Glamour Women of the Year Summit 2019: All the Best Moments

“I’ve always had something inside me, something like an alarm that goes off when something isn’t right or when someone is trying to pull a fast one on me,” she told the crowd. “I’ve been like this my whole life; people even called me Bossy Stassi growing up. It’s been my experience that women who go after and get what they want are often criticized. I would know. After the first season of Vanderpump Rules aired in 2013, I was called a villain, a bitch, an asshole.”

But then, she said, there was a noticeable shift. “People went from hating me to loving me for the very same reasons,” she explained. “In season one, people hated the way I spoke. Now I’m praised for my conviction. In season one, people said I was mean and entitled. Now I’m praised for being unapologetically honest. In season one, I had a ‘bad attitude.’ Now everyone ‘relates’ to me, because we’re all just moody.”

She continued, “Looking back, there really aren’t many times when I wish I had been less of an asshole. There are only times I wish I would’ve spoken up more—especially with my ex-boyfriend(s). I’ve reached a point in my life where, for my own sanity, I gotta do me. If I don’t speak my mind, my personal life suffers; I feel exhausted, walked all over, and annoyed all the time. It’s my opinion that being an “asshole” is basically listening to what your wants and needs are. To get what you want out of life, whether it’s stepping away from a business deal that brings you no joy or skipping a friend’s birthday party because you really just can’t that night, you have to say, ‘This is what I expect out of people, my bosses, my family, my friends, and my relationships.'”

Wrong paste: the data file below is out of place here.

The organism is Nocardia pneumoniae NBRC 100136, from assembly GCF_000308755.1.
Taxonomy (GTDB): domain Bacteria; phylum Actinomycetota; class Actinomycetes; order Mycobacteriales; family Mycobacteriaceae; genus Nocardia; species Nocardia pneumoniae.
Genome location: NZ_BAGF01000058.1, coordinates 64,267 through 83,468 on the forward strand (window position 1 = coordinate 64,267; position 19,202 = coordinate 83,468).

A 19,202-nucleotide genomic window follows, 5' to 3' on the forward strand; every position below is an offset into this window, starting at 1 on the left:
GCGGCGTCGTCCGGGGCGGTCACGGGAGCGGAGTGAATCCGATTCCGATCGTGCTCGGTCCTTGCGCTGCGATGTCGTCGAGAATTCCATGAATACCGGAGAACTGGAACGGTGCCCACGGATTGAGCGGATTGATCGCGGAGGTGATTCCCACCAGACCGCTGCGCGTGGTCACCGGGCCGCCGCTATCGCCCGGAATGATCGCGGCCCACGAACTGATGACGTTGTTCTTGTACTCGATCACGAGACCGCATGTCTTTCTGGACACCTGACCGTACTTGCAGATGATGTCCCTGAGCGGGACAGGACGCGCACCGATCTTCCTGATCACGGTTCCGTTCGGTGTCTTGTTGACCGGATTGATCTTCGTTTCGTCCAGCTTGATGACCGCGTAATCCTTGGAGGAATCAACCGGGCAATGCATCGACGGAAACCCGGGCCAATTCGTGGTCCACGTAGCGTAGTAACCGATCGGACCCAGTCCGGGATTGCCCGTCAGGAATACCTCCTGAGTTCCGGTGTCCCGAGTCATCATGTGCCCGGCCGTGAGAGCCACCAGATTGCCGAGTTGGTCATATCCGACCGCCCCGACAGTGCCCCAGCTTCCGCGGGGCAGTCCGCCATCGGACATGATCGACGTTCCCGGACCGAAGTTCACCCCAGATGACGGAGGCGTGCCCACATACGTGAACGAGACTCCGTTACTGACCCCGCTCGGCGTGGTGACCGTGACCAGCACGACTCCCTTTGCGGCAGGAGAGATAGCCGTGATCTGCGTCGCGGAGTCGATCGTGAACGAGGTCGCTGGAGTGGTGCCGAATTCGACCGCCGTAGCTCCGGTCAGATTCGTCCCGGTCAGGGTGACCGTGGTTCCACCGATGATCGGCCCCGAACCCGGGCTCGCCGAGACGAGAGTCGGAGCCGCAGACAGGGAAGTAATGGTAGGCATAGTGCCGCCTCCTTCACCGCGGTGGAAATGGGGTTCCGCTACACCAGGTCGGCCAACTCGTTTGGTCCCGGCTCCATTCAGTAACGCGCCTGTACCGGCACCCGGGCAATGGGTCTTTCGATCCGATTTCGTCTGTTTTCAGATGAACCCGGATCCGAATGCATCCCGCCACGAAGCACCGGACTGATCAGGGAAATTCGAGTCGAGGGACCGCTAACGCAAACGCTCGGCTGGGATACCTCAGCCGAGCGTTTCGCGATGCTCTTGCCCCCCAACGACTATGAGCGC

This backfires all the time, she added. But she has to stay true to herself. “Now I don’t want anyone to hear this and think, I’m going to go be a total bitch now. That’s not it,” she explained. “That’s not what I’m saying. Girls come up to me all the time trying to bond with me by talking shit. I hate that. I don’t think of myself that way. I’m saying that the qualities some people might characterize as “bitchy” are the same qualities that you might need to forge your own path. I am who I am. I know what I want. I know what bothers me and what doesn’t. What I’ll stand for and what I won’t. And if that makes me an ‘asshole,’ I’m cool with that.”

Read Stassi’s full, unfiltered speech here.

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